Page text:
This latest controversy led to Facebook’s stock to fall nearly 7% during Monday trading in the U.S. — the company’s worst single day decline since March 2014. Goldman Sachs is warning investors that regulation of political ads on the platform is inevitable, with perhaps further regulation to follow.

Nearly a year and a half after Trump won the presidency, the tools his consultants and supporters used to help sway the election in his favor are becoming clearer. The key question is whether Facebook can weather the most severe criticism in the history of the company or face investigation and regulation from Washington.

Today’s question: Should U.S. lawmakers regulate Facebook to better protect user data?

Please email us at trumpsamerica@mic.com with your thoughts.

Tuesday in Trump’s America:

Primary election: Rep. Dan Lipinski (D-Ill.) is facing a primary challenge from progressive candidate Marie Newman on Tuesday. The race has drawn support from national groups either angling to preserve Lipinski, a moderate “blue dog,” or oust the congressman who some see as too conservative. The race is seen as representative of the future of the Democratic Party.

N.Y. governor bid: Sex and the City actress Cynthia Nixon has filed to challenge New York Gov. Andrew Cuomo in the state’s Democratic primary.

Tariffs and China: Trump is looking to double the size of new tariffs on China to roughly $60 billion. First presented with a plan to impose $30 billion in tariffs on a broad number of Chinese products, Trump reportedly aims to double the impact.

Killing drug dealers: Trump touted a plan in New Hampshire on Monday to fight the opioid crisis that includes giving drug dealers the death penalty. BuzzFeed reported on the challenges with that approach. As Mic’s Emily Singer points out, in his speech, Trump touted a Clinton Foundation initiative.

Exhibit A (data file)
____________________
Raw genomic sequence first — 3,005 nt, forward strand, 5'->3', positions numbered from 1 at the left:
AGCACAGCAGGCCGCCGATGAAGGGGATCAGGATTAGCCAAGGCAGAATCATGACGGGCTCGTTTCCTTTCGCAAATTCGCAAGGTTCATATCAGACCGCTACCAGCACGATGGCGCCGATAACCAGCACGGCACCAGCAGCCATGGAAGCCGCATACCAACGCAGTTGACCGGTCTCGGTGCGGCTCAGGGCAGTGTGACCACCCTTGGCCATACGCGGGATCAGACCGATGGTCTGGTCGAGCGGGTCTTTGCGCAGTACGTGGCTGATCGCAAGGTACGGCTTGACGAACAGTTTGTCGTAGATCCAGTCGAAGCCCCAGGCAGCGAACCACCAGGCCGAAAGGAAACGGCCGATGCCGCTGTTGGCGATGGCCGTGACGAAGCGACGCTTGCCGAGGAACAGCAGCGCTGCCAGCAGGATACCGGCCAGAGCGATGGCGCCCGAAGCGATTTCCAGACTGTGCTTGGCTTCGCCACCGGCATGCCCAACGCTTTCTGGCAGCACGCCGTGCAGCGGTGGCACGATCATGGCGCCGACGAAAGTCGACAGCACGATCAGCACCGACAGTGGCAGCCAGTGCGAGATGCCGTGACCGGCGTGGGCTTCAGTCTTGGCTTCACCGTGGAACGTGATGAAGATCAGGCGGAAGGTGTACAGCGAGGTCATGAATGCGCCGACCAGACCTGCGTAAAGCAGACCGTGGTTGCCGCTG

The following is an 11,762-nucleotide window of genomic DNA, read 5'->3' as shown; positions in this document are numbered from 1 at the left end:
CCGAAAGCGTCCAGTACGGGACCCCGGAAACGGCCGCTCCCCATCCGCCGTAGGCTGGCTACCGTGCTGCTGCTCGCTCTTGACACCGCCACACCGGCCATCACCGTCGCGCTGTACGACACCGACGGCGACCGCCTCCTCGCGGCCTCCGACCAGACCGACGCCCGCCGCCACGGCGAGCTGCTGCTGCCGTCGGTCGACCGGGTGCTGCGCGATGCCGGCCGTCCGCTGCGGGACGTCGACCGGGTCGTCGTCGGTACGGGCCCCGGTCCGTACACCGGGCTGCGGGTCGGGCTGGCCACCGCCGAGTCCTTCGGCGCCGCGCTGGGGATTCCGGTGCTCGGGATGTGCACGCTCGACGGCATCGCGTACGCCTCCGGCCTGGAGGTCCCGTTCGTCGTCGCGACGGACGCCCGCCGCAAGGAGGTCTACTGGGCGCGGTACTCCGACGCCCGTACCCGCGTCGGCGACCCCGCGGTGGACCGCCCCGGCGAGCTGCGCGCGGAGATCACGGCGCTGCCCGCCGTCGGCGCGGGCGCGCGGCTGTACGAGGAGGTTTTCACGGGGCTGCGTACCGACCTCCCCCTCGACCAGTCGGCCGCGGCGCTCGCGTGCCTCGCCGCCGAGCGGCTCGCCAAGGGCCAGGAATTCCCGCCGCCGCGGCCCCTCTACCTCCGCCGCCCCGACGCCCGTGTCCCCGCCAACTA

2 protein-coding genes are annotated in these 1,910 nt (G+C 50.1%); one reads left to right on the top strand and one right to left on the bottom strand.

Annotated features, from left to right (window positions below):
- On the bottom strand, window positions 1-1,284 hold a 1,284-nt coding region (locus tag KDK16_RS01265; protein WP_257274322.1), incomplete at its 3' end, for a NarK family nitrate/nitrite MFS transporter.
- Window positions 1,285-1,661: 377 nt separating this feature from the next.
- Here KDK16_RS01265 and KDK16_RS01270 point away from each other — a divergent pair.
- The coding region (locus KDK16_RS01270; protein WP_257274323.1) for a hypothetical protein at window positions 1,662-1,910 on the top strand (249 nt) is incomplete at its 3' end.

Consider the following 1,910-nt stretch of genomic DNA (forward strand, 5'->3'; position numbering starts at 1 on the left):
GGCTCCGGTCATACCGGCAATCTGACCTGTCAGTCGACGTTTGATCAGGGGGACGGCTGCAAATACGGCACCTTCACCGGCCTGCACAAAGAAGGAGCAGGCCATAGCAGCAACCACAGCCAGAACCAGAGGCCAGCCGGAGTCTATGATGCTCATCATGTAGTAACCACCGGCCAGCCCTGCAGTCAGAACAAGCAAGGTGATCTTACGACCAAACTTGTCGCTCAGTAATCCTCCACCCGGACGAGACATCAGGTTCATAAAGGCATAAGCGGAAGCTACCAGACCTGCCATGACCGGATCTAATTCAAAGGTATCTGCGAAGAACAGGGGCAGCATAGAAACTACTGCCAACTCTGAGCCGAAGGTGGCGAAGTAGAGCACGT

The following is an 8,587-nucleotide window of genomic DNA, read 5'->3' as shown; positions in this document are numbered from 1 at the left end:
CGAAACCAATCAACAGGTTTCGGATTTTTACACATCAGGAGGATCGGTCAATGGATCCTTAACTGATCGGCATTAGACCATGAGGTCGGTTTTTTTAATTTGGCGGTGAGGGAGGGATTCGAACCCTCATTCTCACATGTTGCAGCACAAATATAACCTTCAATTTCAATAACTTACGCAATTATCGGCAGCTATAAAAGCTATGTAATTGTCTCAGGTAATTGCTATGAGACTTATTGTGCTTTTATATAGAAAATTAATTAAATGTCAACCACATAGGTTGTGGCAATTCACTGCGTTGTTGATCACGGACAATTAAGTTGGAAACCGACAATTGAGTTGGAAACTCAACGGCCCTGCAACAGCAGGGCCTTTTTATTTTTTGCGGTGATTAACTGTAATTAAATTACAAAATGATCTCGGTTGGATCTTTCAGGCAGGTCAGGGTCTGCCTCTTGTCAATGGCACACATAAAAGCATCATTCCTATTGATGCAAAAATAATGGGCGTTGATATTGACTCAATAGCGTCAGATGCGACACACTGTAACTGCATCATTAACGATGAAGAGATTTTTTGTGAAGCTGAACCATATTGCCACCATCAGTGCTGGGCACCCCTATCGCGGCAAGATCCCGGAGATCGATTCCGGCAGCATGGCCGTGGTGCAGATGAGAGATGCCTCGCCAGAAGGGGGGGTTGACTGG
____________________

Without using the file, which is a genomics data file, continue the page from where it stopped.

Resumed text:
McCabe firing: Former Deputy FBI Director Andrew McCabe’s firing on Friday has led to Democrats calling for hearings and offering him a job to ensure he receives his federal pension. But Sen. John Cornyn (R-Texas), the Senate’s No. 2 Republican, said he still sees no need for legislation that would protect special counsel Robert Mueller as he does not believe Trump will fire him.

Trump’s legal team: Trump is considering reshuffling his legal team to handle a more aggressive approach to the Mueller investigation.

Gerrymandering: The Supreme Court rejected a bid by Pennsylvania Republicans to consider an appeal to the state Supreme Court decision that the state’s congressional maps are gerrymandered to favor the GOP and must be redrawn.

Spending bill: Lawmakers appear to be largely punting on controversial issues in a spending bill they must pass by Friday to keep the government open. They will not include language to shore up the Affordable Care Act’s individual health insurance markets, nor will they spend $900 on a New York to New Jersey tunnel project Trump does not support. The bill will also not defund Planned Parenthood or sanctuary cities.

Dynamic to watch: The conservative Koch network is urging Trump to accept a Democratic deal that would spend $25 billion on the president’s proposed border wall while offering a pathway to citizenship for 1.8 million undocumented immigrants.